Commission: three sisters, three portraits
I was thrilled when I received a commission from a friend to paint her three daughters - Florence, Phoebe and Eleanor Gibson - in oils.
Blonde, brunette and redhead
It was a gift to any artist in that each had different colour hair - blonde, brunette and redhead - as well as different characters. And they were all at that stage in life when they were transitioning, or had transitioned, from study into work and were on the brink of stepping out into the world. It’s a very special time of life to be asked to capture.
Single portraits to hang together
Their mother, Hils, and I discussed whether she would like them painted in a single painting or in three separate portraits. And she decided she would like them painted head and shoulders individually so that they could all take their portraits with them, when the time was right.
She and her husband had a clear idea of where the portraits - all same size - would hang in a bright conservatory. And I had to check that where they were planning to put them would not be in direct sunlight.
The three young women didn’t have time to ‘sit’ formally for me. So instead, they came with their mother for photographic sessions where I sat them in the soft light of our south facing sitting room, with sunlight illuminating one side of their faces, which helps with getting the sense of 3D.
What to wear?
I had asked each to think about what they wanted to wear and, to some extent, to coordinate with each other as, for a time at least, the portraits would hang side-by-side. I asked if they would think of wearing simple tops, so as not to detract from their faces, with necklines that might be round, or scooped, as this can add an elegance to the pose. They all had long hair. Florence arrived with a beautiful scarf that she wasn’t sure whether to keep on or take off and we decided that it would be a feature showing her taste that would also be a joy to paint.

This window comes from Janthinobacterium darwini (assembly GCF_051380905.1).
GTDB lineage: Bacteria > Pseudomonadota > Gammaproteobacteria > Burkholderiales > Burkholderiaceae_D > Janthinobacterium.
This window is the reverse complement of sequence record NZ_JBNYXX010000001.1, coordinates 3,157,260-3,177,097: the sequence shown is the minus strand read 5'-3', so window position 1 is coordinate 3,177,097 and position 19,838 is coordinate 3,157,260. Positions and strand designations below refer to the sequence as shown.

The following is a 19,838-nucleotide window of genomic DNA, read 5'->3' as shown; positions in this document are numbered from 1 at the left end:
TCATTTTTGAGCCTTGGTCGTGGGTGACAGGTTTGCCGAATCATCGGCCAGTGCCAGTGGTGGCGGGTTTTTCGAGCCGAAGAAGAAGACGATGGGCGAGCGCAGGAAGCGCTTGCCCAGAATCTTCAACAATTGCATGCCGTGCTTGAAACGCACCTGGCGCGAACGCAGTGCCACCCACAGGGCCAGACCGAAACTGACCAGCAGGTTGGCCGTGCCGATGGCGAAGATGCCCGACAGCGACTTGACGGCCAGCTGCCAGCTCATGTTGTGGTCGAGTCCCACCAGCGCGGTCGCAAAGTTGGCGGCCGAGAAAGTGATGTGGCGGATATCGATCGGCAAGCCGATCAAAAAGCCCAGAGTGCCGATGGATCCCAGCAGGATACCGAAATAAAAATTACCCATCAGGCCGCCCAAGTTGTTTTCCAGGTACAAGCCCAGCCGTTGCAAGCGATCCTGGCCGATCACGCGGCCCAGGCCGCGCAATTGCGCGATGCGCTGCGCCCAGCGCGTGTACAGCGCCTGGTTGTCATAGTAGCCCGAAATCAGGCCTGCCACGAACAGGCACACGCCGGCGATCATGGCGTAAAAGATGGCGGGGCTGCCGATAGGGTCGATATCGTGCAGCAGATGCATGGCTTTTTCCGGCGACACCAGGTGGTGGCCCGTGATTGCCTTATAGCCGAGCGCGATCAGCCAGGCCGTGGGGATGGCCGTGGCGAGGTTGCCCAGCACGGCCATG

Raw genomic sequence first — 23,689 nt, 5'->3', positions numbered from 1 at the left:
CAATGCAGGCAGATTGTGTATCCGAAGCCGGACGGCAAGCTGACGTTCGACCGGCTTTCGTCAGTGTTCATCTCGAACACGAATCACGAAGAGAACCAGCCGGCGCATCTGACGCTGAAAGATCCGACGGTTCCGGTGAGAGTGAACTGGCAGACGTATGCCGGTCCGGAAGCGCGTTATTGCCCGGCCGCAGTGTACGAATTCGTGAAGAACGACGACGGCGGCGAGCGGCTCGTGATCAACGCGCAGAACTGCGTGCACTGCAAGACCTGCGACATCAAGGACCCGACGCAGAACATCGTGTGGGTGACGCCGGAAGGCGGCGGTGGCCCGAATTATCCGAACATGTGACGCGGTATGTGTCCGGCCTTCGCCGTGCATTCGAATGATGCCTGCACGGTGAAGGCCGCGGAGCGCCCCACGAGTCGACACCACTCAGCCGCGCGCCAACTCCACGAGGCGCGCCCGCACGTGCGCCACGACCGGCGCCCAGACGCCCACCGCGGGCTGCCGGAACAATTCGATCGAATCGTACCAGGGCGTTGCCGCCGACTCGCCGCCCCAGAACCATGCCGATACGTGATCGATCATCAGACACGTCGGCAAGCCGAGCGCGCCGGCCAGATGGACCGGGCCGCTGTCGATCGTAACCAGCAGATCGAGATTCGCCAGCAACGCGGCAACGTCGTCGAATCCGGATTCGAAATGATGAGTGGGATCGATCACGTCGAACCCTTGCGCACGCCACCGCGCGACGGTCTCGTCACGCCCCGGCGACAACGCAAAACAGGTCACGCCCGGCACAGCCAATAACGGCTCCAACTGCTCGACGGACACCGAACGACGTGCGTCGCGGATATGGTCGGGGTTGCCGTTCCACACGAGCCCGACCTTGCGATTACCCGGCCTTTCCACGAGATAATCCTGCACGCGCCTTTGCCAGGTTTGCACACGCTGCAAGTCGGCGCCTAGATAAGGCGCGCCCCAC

A photo session
I took lots of photographs, showing them them in between each set. They are from the photographic age and so had a clear idea of what they wanted to look like. We selected around five shots of each of them that I emailed to them so they could consider the one they’d like me to work from.
Collaboration: key to my art
I then painted each in turn, against the same backdrop to unify the set. I sent photos of the work as it progressed, and invited comment via Hils along the way. Then when all were finished and dry, and ready for varnishing and framing, I contacted Hils. As Florence was free she came to collect her portrait in person, and those of her sisters. It was a joy to see that they were so happy with the portraits.